Another video shows cars driving along the Howard Frankland Bridge that connects St. Petersburg with Tampa, over Old Tampa Bay. Ocean water is seen encroaching on the road.

A second video shows the storm surge flooding into a condo in Cedar Key. AccuWeather’s senior meteorologist Adam Douty said to Newsweek the storm surge in Cedar Key was approximately 6.8 feet.

Reed Timmer, a meteorologist, posted on X (formerly Twitter) that Hurricane Idalia caused structural damage to a condo complex and blew out its doors.

In a video that had been viewed over 8,000 times by Wednesday afternoon, a roof of the Seaside Resort at Fort Myers Beach was seen flying off.

The Weather Channel released a video showing the landfall of the storm in Keaton Beach, where the Gulf Coast town was flooded.

Spectrum News 13 posted a video of a storm surge that swept through Steinhatchee.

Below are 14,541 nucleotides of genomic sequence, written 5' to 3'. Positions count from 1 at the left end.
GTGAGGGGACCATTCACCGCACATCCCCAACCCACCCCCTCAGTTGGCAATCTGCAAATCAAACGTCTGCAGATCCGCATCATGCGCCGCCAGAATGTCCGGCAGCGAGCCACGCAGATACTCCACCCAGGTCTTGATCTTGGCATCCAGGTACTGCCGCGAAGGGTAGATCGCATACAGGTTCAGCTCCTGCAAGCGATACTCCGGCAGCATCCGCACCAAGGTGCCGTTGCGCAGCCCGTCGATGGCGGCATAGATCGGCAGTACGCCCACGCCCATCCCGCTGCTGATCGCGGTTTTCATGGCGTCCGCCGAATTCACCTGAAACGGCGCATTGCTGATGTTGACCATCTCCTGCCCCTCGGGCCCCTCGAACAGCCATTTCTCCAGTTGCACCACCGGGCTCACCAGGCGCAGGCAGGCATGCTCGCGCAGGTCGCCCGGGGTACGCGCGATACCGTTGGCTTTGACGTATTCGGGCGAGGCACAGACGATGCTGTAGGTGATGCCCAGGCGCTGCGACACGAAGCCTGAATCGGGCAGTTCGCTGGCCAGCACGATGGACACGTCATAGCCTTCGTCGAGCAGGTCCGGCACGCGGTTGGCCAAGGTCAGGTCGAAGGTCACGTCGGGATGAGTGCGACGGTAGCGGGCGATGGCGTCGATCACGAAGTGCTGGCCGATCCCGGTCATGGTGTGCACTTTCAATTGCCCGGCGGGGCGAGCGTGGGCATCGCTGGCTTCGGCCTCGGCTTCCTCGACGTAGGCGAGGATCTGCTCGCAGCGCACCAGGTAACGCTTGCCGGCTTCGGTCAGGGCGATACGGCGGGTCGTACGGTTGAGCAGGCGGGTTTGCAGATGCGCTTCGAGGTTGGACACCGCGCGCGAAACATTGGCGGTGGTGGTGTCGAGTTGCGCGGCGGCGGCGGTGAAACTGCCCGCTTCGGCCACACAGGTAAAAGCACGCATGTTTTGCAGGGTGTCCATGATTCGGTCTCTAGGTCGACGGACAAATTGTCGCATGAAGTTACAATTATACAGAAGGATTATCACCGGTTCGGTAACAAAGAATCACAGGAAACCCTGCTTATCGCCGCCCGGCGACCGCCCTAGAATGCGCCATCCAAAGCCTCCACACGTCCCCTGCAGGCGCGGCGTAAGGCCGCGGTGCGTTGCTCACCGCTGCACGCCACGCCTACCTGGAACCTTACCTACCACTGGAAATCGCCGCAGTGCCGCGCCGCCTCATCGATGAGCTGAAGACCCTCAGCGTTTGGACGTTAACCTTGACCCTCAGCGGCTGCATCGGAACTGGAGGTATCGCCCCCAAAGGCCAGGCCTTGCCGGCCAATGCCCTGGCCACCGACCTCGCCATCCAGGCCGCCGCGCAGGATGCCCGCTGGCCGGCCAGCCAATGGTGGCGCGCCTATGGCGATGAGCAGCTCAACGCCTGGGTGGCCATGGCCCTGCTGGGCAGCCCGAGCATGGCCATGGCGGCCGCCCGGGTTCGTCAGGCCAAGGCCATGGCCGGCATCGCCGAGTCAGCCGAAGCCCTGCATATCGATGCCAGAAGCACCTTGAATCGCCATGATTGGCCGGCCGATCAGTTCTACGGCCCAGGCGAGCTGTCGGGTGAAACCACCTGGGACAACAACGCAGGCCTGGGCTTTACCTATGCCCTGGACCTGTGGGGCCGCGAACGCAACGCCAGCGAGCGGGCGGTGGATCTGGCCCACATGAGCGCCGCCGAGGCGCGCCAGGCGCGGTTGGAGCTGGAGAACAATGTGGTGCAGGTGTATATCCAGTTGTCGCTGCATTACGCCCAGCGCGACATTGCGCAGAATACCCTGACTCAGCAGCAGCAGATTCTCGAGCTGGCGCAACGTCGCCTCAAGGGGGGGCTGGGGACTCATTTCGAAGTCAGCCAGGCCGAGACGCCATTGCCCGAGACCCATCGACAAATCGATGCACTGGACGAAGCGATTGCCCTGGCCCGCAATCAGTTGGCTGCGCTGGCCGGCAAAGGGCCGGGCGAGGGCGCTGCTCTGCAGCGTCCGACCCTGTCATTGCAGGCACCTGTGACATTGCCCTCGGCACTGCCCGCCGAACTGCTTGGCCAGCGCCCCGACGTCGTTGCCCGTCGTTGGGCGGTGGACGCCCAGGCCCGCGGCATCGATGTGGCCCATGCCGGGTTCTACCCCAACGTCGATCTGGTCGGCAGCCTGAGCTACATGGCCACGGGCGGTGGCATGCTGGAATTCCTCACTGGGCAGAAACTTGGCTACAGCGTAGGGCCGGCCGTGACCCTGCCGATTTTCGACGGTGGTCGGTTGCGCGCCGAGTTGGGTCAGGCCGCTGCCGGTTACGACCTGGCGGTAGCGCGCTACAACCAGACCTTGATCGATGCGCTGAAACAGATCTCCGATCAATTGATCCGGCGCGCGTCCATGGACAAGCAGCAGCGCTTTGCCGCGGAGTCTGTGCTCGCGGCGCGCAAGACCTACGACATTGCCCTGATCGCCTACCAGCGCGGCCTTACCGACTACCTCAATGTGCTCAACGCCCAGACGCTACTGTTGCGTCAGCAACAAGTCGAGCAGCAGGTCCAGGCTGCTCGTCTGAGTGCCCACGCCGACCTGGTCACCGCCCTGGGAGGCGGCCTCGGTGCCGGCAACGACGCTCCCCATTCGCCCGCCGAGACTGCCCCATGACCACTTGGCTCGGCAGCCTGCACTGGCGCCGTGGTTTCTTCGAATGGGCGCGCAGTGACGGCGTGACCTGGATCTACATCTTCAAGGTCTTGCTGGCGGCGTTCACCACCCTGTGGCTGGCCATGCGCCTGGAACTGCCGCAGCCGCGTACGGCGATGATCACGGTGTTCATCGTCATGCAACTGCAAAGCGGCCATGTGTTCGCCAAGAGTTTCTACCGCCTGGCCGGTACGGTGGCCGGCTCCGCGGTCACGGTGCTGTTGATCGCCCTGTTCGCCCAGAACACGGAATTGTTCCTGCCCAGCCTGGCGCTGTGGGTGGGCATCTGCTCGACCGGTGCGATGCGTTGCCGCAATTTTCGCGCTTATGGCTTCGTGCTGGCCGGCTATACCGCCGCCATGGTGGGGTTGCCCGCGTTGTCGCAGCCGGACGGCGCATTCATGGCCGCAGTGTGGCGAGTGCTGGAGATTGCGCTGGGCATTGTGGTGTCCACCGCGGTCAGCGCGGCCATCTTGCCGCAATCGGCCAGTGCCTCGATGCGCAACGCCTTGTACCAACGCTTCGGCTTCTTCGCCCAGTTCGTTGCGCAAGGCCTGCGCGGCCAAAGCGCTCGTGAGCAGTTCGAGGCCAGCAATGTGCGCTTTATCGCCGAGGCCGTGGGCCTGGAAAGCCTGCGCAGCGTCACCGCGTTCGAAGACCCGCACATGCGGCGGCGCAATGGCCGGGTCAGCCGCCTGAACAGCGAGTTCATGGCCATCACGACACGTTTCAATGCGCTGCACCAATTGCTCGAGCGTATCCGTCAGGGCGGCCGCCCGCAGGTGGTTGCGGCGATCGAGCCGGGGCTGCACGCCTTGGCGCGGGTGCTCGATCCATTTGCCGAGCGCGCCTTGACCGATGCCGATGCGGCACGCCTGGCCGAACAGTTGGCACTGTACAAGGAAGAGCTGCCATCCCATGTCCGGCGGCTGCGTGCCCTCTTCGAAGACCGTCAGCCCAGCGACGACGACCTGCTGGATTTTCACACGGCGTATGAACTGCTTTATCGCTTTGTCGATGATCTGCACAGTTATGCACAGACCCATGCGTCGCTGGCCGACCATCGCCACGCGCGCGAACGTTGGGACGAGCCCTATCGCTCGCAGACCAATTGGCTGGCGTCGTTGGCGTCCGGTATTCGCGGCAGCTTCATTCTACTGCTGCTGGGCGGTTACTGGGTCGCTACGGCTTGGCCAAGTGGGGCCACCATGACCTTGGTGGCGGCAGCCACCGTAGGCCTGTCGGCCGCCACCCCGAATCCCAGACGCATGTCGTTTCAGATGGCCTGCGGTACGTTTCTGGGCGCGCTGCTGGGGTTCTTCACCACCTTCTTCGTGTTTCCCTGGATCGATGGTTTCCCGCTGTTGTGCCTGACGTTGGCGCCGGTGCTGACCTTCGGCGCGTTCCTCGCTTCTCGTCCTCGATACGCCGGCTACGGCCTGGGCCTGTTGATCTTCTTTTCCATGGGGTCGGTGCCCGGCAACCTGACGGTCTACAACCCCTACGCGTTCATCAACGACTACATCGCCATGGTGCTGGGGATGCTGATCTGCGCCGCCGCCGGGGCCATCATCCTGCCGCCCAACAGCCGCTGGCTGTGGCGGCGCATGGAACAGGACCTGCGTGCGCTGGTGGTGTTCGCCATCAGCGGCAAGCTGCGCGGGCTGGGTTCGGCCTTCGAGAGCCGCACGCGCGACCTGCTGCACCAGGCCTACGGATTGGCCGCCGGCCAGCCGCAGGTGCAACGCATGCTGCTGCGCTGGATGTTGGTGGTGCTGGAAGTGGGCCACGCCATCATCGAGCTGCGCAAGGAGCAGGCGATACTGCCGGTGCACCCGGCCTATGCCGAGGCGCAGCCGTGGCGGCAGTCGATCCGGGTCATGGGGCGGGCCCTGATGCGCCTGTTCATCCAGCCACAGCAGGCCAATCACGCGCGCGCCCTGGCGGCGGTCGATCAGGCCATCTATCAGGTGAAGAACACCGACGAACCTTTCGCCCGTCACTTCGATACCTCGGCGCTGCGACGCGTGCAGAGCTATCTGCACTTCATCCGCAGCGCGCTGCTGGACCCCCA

Moving across your screen’s center? “That’s a garbage,” Bay News 9 Anchor Jeff Butera shared the video.

The winds of Hurricane Idalia were also strong. One video from Perry shows the wind splitting a tree into two halves.

The National Hurricane Center has warned that storm surges could reach 12 feet in Florida’s Big Bend. Areas just to the north and south of this area may also receive up to 12 foot. The entire state’s Gulf Coast could be affected by storm surge.

On Wednesday, Hurricane Idalia’s powerful storm surge flooded Florida’s Gulf Coast. The storm caused massive damage when it made landfall.